The Lincoln Plawg - the blog with footnotes

Politics and law from a British perspective (hence Politics LAW BloG): ''People who like this sort of thing...'' as the Great Man said

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Tuesday, June 28, 2005

FDR's Red Scare Committee?

Reading an interesting paper (PDF) on lefty lawyer Pearl Hart (PDF), and her work for clients assailed by anti-Red legislation, I come across this (p2):
In 1943, President Franklin D. Roosevelt approved the creation of the Interdepartmental Committee on Employee Investigations to investigate charges of disloyalty against government employees.

The precursor to the loyalty boards set up by Truman under Executive Order 9835, perhaps?

Hard to say, since there are only three online references to Roosevelt's Committee. There's a note of the papers of RM Evans held at the University of Iowa, which includes
Appointment of Evans as a member of the interdepartmental committee to consider cases of subversive activity among Federal employees. 5 February 1943.
Herbert E. Gaston, Chairman, Interdepartmental Committee on Employee Investigations, Department of Justice, Washington, DC Covering letter and two reports of the Interdepartmental Committee on Employee Investigations. 3 December 1946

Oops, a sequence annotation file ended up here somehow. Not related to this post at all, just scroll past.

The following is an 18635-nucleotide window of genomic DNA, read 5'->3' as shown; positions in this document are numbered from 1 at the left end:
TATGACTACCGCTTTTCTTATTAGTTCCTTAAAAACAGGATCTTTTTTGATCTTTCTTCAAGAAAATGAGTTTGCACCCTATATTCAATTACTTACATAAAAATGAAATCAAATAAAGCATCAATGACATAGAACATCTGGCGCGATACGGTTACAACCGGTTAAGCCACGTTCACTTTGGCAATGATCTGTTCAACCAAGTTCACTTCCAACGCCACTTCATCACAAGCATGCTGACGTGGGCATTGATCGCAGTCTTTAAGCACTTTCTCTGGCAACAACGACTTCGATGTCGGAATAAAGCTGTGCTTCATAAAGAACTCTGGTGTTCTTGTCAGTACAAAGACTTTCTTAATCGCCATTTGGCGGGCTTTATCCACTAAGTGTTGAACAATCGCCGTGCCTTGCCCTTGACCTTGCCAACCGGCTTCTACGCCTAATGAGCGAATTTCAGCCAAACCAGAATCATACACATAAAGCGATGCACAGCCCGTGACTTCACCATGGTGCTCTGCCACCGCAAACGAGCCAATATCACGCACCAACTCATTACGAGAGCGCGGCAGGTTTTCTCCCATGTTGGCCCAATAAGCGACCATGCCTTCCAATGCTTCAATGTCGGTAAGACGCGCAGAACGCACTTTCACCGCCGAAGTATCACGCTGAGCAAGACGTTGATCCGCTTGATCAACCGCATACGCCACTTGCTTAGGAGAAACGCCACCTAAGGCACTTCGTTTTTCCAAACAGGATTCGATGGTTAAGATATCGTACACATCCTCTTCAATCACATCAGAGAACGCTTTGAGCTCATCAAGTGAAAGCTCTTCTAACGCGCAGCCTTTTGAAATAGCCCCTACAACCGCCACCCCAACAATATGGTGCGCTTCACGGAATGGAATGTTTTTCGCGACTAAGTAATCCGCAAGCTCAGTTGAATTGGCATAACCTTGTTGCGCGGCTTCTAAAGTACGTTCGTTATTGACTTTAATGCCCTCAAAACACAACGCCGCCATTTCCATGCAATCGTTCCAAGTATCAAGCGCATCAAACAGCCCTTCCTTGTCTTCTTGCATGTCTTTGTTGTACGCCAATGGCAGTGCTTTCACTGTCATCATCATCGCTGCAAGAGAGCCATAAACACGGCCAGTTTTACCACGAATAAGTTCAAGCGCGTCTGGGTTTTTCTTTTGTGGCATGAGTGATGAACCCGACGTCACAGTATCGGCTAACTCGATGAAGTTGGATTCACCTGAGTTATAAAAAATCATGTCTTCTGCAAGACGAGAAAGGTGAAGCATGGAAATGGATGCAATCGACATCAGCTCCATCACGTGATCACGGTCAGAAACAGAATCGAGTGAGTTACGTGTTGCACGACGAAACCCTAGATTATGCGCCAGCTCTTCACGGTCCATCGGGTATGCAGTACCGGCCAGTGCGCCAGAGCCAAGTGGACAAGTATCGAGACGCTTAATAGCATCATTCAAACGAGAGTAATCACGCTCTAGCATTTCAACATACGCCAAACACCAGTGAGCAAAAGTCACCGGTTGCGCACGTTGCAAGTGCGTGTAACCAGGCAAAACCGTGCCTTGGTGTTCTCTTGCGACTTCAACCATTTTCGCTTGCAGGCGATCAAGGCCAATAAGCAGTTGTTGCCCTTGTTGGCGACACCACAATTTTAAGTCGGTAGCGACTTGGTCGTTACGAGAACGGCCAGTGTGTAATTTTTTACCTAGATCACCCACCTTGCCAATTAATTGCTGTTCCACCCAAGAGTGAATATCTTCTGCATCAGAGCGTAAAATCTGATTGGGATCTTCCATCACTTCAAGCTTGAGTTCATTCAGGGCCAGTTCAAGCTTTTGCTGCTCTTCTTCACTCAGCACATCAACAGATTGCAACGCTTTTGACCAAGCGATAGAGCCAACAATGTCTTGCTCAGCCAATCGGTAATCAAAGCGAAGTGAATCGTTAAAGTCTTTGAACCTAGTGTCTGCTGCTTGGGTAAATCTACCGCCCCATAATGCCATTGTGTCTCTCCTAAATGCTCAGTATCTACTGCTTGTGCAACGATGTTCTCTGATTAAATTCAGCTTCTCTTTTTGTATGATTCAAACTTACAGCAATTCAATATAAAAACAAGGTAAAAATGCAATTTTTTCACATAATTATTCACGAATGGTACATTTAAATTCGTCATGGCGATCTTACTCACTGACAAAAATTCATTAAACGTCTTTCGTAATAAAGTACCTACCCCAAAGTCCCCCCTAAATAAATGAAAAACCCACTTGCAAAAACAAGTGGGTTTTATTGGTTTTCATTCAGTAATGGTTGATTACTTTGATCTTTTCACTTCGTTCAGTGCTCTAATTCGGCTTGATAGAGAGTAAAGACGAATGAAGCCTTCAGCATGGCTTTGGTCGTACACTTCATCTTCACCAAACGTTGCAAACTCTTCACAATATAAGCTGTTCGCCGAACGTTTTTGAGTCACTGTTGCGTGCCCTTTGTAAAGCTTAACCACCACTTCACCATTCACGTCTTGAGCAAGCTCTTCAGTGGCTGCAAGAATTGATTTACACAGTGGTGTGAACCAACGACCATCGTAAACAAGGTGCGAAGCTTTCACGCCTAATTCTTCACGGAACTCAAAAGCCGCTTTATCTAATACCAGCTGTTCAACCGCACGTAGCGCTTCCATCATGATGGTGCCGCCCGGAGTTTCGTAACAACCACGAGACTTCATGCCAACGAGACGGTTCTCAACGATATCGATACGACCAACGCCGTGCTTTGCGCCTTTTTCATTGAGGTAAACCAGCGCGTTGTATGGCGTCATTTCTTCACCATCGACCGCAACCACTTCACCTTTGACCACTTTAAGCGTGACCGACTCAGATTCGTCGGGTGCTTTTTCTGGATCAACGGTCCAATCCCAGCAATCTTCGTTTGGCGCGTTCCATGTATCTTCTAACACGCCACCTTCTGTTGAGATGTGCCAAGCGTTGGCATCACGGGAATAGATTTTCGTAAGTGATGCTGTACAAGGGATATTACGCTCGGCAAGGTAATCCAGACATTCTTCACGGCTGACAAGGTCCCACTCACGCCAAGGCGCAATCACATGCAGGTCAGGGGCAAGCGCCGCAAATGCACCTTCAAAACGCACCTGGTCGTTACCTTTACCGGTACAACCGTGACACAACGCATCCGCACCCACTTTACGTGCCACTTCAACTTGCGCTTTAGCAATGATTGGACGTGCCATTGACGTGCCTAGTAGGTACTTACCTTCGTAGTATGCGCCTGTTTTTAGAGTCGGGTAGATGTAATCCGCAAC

R. M. Evans. Letter to Gaston about the receipt of the photostat of the letter from President Truman terminating the Interdepartmental Committee on Employee Investigations. 7 April 1947
and that's about it.

It's possible that the ICEI was merely a change of name for some existing committee, of course. But, if it wasn't, the timing of its establishment is interesting: if it had been directed to pro-German security risks, why delay so long?

But if aimed at Soviet sympathisers, a little early, perhaps. Given that - my impression - FDR was something of a romantic about the bona fides of 'Uncle Joe' Stalin, and the brunt of the war in Europe was still being borne by the Red Army.

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